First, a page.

My mother’s generation had their love affair with Julia Child. Mine, perhaps in response to watching the pots and dirty dishtowels stack up, as our mothers mastered The Art of French Cooking, fell in love with Marcella. Marcella Hazan, who passed away yesterday at the age of 89, became the voice, famously authoritative, of excellent Italian cooking. As Julia introduced Americans to coq au vin, Marcella sent spaghetti and meatballs back to the Italian/American restaurant kitchens, and taught us that Italian cuisine is as varied as the country itself. Julia ruled complicated French recipes with her high-pitched giggle and a sip of the cooking wine; Marcella reigned over Italian simplicity with a sharp mezzaluna, and stern words. And she liked whiskey.
Here are just a few of the hundreds of Marcella-isms that have lead me in the kitchen:
If olive oil is the fat in the sauce, add a bit of it as you toss the pasta; if butter is the fat in the sauce, add a couple of teaspoons of butter into the pasta and sauce as you toss.
Egg pasta must be tossed in a wide platter, because it is too delicate to toss in a deep bowl.
That old trick we had proudly acquired of adding a tablespoon of pasta water to the sauce to thicken it? Marcella says, well, it’s ok in some recipes, but “when the practice becomes routine it ends up being boring.” – too gelatinous tasting for her.
Discipline the garlic, Marcella demanded. “The unbalanced use of garlic is the single greatest cause of failure in would-be Italian cooking,”.
In respect to Hazan, many writers have recalled her magical three-ingredient tomato sauce, a potion of all that is Marcella, and all that is therefore Italian cuisine: economy plus simplicity plus good ingredients equals astonishing deliciousness. In this case, butter plus canned tomatoes plus a halved onion equals the only tomato sauce you will ever need.
Here is another Marcella recipe that echoes the magic above. For years I’ve been making these little tramezzini – sandwiches served in Venetian bars as small bites with which to quaff prosecco. Four ingredients combine to make a bite of something in which all you taste is excellent ingredients and care. A paste is made with the gorgonzola (at room temperature!) and olive oil, and it is slowly and gently tossed into the mache – (or arugula), keeping the arugula crisp and fluffy. A small pile of the mixture is mounded on a slice of crustless white bread, made into a sandwich, and carefully sliced in half to save from squishing the mound. It sounds silly, but this is just the kind of detail that takes this from being just a sandwich to being a light, flavor-packed delight of an appetizer – astonishing delicious. Grazie, Marcella.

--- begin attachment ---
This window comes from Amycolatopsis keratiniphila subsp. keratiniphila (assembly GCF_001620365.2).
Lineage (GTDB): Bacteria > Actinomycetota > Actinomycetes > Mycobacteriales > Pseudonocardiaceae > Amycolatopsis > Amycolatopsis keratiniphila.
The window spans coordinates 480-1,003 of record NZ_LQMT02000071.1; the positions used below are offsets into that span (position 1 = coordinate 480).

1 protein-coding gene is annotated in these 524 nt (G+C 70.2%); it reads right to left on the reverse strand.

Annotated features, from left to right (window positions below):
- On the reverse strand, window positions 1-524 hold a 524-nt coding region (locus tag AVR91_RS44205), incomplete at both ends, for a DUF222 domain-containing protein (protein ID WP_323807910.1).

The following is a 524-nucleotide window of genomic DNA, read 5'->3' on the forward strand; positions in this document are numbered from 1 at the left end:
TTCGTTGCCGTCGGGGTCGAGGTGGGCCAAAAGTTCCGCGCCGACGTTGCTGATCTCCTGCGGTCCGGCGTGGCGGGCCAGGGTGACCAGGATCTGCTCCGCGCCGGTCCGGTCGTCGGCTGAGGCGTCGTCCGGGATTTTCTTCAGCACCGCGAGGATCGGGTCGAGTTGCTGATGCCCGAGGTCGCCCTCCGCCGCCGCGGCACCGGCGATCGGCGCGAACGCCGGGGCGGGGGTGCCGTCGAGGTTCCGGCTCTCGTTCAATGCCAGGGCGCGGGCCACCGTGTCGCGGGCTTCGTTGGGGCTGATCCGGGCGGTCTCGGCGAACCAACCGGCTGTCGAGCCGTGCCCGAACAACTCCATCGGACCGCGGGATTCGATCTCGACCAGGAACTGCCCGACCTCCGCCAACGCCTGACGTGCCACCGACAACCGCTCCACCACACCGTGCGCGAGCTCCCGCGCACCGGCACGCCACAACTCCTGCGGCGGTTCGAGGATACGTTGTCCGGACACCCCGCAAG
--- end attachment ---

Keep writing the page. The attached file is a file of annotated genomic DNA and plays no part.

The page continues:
Gorgonzola and Mache sandwiches
makes 8 sandwiches
1/4 pound Italian Gorgonzola cheese, at room temperature
3 tablespoons extra-virgin olive oil
1/4 pound mâche (lamb’s lettuce or arugula), roots trimmed, leaves washed and dried
8 slices firm-textured white bread, crusts trimmed
Put the Gorgonzola in a small bowl and break it into small pieces with a fork. Add the olive oil and mash until creamy.
Put the mâche in a bowl. Add the creamed Gorgonzola, a little at a time, turning the leaves gently with a fork until evenly coated.
Mound one-fourth of the mâche and Gorgonzola filling in the center of each of 4 slices of bread; top with the other slices. Position a sharp knife diagonally across the slice of bread; hold the bread down with your other hand so as not to flatten the filling and quickly slice the sandwich to produce two tramezzini.